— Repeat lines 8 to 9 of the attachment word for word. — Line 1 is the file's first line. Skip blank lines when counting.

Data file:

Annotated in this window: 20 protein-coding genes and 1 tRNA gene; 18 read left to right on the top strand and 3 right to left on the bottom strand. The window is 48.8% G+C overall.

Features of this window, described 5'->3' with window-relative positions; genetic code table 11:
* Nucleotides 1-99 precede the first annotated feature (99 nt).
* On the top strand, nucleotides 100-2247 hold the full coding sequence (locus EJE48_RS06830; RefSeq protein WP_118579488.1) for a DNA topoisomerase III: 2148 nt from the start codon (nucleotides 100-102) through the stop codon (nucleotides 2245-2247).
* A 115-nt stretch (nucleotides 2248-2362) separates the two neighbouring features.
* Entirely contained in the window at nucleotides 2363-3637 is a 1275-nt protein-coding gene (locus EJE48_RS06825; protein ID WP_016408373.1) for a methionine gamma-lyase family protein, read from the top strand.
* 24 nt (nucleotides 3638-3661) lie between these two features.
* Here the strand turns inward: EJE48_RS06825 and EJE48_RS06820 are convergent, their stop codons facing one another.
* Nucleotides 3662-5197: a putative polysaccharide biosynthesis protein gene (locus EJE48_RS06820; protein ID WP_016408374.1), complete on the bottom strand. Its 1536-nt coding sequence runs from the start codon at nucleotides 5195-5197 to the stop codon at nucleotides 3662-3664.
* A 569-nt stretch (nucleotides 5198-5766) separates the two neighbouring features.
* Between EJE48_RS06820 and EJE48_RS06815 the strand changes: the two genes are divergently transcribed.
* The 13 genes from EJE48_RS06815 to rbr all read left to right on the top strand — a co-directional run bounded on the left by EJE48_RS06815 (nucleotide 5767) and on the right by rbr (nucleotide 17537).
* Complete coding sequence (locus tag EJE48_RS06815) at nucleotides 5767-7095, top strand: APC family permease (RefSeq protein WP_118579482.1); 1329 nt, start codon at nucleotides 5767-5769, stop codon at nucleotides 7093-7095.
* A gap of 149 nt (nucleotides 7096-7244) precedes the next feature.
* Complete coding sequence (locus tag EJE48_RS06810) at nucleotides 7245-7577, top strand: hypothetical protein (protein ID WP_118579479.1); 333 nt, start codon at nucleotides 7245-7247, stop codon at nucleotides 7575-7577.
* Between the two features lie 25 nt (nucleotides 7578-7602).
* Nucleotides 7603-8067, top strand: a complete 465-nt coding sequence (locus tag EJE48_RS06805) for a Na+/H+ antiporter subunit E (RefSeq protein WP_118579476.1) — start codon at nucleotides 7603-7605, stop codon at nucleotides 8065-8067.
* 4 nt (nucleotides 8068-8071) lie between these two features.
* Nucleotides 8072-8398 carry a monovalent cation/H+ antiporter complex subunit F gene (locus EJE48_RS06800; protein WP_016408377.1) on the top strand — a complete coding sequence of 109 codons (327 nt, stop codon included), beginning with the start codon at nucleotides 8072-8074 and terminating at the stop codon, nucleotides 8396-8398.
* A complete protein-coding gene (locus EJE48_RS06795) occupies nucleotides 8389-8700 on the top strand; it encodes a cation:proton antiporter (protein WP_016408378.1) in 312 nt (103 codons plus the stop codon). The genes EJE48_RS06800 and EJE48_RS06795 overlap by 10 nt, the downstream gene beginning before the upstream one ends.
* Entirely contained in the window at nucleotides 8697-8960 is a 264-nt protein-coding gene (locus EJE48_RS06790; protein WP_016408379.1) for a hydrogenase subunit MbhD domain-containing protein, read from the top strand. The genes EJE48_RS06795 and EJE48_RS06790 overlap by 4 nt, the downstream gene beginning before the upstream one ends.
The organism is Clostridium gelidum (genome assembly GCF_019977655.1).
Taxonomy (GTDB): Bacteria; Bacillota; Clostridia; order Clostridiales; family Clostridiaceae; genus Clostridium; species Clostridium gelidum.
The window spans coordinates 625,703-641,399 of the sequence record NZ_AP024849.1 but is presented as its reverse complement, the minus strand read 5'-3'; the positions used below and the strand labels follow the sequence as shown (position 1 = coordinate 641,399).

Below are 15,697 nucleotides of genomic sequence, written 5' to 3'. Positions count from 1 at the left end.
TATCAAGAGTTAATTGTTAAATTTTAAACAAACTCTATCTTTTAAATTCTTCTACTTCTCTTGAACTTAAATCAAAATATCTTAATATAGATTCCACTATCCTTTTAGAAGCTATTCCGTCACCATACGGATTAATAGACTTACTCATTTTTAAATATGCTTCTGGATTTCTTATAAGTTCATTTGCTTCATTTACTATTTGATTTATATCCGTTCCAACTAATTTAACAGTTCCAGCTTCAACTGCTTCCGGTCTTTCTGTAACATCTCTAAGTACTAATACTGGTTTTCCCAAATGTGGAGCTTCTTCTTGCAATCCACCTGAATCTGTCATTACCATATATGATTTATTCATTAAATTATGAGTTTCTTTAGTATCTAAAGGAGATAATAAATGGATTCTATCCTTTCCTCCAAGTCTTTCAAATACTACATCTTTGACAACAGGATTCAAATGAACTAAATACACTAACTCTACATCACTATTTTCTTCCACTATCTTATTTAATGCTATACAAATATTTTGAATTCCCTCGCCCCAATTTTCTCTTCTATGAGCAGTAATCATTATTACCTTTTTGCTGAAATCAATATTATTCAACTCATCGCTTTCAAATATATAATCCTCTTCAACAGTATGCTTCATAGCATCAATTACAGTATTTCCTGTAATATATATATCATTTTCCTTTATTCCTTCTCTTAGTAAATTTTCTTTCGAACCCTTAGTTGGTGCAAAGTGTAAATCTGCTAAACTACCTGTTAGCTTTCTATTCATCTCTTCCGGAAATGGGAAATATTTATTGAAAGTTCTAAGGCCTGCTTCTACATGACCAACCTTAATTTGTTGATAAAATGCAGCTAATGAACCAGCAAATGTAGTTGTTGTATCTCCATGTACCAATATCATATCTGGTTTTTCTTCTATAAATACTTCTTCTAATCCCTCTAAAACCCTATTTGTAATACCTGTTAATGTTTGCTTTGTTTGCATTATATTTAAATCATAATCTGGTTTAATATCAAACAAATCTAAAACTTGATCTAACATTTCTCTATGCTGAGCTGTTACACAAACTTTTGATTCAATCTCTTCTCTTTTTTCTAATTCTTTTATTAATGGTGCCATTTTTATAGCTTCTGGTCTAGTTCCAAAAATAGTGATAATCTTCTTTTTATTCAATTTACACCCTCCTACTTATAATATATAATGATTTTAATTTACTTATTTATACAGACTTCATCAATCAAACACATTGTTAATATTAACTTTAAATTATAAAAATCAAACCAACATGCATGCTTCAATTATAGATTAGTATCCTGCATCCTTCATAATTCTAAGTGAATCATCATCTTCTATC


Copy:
* Here the strand turns inward: EJE48_RS06825 and EJE48_RS06820 are convergent, their stop codons facing one another.
* Nucleotides 3662-5197: a putative polysaccharide biosynthesis protein gene (locus EJE48_RS06820; protein ID WP_016408374.1), complete on the bottom strand. Its 1536-nt coding sequence runs from the start codon at nucleotides 5195-5197 to the stop codon at nucleotides 3662-3664.